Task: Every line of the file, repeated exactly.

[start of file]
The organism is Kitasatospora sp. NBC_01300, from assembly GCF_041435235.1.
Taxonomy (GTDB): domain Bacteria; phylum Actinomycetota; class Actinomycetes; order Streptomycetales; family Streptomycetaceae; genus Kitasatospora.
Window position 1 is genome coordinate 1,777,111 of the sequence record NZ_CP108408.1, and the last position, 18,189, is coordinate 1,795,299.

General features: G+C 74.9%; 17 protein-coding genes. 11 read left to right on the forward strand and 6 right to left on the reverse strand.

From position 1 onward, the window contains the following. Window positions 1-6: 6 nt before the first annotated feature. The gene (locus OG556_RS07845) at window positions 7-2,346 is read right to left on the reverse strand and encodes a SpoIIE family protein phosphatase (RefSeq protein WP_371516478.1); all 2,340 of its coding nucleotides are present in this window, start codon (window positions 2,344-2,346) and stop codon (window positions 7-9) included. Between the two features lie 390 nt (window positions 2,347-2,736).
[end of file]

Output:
The organism is Kitasatospora sp. NBC_01300, from assembly GCF_041435235.1.
Taxonomy (GTDB): domain Bacteria; phylum Actinomycetota; class Actinomycetes; order Streptomycetales; family Streptomycetaceae; genus Kitasatospora.
Window position 1 is genome coordinate 1,777,111 of the sequence record NZ_CP108408.1, and the last position, 18,189, is coordinate 1,795,299.

General features: G+C 74.9%; 17 protein-coding genes. 11 read left to right on the forward strand and 6 right to left on the reverse strand.

From position 1 onward, the window contains the following. Window positions 1-6: 6 nt before the first annotated feature. The gene (locus OG556_RS07845) at window positions 7-2,346 is read right to left on the reverse strand and encodes a SpoIIE family protein phosphatase (RefSeq protein WP_371516478.1); all 2,340 of its coding nucleotides are present in this window, start codon (window positions 2,344-2,346) and stop codon (window positions 7-9) included. Between the two features lie 390 nt (window positions 2,347-2,736).